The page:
Larger rosters and greater physical demands are reinventing football in Europe

The past decade has seen a dramatic transition in the English Premier League and European Football in general. The worldwide popularity of the game has made football clubs, especially those at the top, wealthier. For example, the operating revenue for Manchester United FC has increased from 518 million euros in the 2014-2015 season to 711 million euros in the 2018-2019 season. The desire to win prestigious titles like the Premier League and Champions League has led clubs and leagues to make significant investments and changes in selecting players and hiring managers.

The plethora of cup and league titles to compete for has prompted clubs to expand their rosters. Chelsea FC, one of the most prominent English clubs, currently has 29 players on their squad for the 2020-2021 season. In a recent interview with Chelsea TV, club manager Frank Lampard highlighted the importance of a larger squad. 

“It’s always a tough element of the job at this moment at this level, because we need a big squad because we are going to be competing on so many levels, and players want to play week in, week out,” Lampard said. “I need those options. It’s a long season and we need different ways of breaking down teams.” 

While more competitions present more opportunities to play, they also come with more opportunities for injury. Larger squads are necessary to allow for more options while competing  and to give players the chance to recover. Current Premier League champions Liverpool FC has a squad of 35 players for the 2020-2021 season.

Another recent trend, hiring young ex-players to fill management positions, is also popular with several top clubs in European leagues. Examples include Zinedine Zidane for Real Madrid, Frank Lampard for Chelsea, Ole Gunnar Solskjær for Manchester United, and Mikel Arteta for Arsenal. Owners of top clubs are putting more faith in players-turned-managers than the conventional choices available to them. Recent ex-players are more in tune with the demands of the contemporary game and can understand players better, allowing them to lead their teams to perform at the highest level possible.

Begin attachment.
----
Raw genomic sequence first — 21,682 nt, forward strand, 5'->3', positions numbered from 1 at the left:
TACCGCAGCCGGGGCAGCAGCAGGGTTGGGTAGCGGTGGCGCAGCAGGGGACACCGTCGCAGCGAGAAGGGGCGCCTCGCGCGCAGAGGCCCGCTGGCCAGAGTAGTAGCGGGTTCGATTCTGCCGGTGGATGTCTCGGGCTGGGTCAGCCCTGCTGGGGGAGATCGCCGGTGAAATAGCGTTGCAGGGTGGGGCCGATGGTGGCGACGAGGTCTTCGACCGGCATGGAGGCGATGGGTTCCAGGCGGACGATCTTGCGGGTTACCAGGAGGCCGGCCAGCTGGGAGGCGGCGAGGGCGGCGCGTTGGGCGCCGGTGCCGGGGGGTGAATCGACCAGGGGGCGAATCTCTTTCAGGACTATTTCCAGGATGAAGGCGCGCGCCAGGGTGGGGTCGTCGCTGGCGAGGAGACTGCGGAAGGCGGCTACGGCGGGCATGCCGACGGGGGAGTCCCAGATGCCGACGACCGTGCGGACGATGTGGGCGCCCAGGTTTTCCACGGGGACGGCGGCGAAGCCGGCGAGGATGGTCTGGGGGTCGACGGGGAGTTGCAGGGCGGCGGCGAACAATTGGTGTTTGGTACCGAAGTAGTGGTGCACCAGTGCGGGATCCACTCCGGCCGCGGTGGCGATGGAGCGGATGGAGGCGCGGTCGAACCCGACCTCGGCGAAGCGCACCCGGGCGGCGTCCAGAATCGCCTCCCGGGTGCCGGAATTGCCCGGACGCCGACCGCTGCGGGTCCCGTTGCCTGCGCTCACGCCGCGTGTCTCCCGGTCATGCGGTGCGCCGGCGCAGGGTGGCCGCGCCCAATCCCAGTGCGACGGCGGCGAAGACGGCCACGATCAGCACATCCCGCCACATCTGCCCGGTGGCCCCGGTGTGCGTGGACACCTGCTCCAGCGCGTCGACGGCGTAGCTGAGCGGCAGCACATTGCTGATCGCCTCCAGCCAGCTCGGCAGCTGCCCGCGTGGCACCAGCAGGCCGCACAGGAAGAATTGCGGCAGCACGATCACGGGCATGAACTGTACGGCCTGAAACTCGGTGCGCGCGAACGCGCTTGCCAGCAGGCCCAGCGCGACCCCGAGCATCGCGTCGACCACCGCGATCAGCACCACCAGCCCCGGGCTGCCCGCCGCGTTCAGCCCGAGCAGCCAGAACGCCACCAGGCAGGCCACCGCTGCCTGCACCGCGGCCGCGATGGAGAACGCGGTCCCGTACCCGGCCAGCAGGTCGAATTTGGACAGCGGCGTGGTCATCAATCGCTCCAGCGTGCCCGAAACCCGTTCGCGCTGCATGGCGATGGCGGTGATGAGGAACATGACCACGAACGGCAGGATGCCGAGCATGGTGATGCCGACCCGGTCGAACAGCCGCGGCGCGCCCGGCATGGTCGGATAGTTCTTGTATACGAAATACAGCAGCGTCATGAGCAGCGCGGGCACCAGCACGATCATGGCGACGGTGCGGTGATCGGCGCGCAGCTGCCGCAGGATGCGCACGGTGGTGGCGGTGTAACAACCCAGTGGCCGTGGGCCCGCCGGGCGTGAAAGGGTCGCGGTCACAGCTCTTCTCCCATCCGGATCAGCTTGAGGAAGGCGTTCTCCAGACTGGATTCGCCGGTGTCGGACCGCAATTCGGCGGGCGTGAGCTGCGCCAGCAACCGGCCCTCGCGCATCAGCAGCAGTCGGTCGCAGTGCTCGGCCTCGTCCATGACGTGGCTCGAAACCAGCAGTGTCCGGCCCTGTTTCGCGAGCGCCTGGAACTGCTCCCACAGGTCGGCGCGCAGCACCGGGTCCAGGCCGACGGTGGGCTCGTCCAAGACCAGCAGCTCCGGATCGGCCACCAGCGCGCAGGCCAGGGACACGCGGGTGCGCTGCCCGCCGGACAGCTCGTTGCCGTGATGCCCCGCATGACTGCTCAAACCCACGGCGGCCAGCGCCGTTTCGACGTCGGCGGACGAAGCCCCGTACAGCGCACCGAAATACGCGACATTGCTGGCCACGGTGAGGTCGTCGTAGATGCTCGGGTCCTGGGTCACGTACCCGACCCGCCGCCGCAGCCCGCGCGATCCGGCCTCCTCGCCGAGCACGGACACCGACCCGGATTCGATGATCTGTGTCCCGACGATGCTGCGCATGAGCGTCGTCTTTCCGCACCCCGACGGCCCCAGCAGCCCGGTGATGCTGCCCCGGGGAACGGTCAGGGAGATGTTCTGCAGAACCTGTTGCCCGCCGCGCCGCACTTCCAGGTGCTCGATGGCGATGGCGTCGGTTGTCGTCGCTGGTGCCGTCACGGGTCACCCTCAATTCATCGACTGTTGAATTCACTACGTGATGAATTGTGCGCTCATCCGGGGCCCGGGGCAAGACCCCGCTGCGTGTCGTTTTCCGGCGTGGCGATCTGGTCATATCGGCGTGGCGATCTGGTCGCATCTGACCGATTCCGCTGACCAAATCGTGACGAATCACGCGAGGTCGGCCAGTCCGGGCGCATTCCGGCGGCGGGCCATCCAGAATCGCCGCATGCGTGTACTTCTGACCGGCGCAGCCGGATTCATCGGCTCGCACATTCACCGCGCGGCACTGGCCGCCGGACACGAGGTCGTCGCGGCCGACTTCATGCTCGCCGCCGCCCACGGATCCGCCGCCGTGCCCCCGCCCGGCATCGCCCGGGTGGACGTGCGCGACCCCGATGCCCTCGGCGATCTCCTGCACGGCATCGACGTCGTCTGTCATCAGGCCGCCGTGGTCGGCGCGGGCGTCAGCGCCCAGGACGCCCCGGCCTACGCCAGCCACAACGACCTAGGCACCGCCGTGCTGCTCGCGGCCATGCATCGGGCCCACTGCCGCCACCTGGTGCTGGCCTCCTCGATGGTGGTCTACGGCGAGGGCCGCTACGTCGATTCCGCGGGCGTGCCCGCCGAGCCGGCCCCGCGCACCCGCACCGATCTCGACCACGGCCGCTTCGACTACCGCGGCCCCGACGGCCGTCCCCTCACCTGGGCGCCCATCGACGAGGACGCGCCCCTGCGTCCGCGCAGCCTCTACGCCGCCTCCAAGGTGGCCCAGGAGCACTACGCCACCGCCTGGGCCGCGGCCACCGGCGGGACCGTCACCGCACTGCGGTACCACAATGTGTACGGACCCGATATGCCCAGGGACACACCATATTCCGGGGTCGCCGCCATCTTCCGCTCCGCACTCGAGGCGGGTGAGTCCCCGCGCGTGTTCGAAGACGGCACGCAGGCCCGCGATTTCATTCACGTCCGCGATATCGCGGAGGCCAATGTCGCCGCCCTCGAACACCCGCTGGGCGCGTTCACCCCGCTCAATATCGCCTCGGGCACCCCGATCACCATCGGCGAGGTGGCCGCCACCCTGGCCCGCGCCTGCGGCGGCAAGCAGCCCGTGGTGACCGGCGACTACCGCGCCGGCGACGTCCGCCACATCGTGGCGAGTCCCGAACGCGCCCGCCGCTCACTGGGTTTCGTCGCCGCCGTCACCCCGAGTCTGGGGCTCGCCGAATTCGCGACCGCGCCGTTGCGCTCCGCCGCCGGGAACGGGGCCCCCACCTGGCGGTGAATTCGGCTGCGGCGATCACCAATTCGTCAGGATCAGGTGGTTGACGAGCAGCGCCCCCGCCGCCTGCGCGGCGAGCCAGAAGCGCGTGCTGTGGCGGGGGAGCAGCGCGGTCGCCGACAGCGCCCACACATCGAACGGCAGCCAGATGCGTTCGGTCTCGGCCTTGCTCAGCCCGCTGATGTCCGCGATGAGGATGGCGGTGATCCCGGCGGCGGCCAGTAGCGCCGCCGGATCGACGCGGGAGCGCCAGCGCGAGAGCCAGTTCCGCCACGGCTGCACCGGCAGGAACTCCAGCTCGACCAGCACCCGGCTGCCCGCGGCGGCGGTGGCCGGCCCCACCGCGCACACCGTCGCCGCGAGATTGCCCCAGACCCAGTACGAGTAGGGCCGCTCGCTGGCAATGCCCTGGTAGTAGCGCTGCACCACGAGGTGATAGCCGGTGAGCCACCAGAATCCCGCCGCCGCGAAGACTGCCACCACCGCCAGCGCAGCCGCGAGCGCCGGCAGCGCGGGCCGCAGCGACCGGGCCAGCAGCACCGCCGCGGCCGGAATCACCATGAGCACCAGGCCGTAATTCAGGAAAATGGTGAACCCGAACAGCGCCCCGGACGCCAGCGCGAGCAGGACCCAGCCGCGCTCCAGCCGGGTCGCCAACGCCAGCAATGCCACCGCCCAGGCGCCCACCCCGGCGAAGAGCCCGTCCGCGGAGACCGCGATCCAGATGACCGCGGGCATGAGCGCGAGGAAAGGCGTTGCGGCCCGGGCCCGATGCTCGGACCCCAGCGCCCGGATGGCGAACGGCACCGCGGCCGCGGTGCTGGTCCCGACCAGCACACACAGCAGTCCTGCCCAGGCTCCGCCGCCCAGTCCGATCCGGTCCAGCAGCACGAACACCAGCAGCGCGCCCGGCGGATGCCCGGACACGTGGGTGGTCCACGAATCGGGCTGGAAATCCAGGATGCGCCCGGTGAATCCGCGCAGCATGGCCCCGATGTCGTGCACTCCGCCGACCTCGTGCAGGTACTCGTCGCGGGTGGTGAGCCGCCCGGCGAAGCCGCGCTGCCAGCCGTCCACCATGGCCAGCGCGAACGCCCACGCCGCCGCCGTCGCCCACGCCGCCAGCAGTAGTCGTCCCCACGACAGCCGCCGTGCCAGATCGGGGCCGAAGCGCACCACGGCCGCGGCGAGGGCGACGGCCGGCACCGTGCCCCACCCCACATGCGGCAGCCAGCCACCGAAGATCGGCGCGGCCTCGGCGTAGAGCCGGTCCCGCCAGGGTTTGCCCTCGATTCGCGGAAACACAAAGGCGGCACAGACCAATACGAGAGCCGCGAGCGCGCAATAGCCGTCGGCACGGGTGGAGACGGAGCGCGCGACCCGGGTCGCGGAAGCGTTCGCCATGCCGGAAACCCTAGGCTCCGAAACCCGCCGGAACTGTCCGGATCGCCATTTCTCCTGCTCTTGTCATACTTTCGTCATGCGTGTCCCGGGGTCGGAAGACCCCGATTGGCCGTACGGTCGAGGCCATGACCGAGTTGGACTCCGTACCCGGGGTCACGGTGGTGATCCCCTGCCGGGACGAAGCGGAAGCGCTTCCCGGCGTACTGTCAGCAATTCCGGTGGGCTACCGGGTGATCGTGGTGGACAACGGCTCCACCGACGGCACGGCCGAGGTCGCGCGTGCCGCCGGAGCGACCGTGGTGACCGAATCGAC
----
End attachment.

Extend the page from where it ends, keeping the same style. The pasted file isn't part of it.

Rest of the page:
European football has also become more physical over time, as managers expect higher levels of fitness from players. Cesc Fabregas, an extremely technically gifted player, reflected on the preference given by managers to physically strong and agile players over technically gifted ones in an interview with BBC Sounds

“When Antonio Conte [manager] first came to Chelsea, I didn’t really play the first three months,” Fabregas said. “He made it clear that he wanted another type of midfielder, [someone] strong and physical. They signed another player [and] I didn’t play the whole season. I had an injury as well and didn’t really feature at all. ” 

A large squad for teams can lead to more interesting formations in different competitions. Managers who were once players can be more empathetic towards current players about the challenges of the modern game. A more physical game can make the already existing rivalries between clubs more riveting. This transition in European football will hopefully lead to a more exciting future for the world’s most popular game. 

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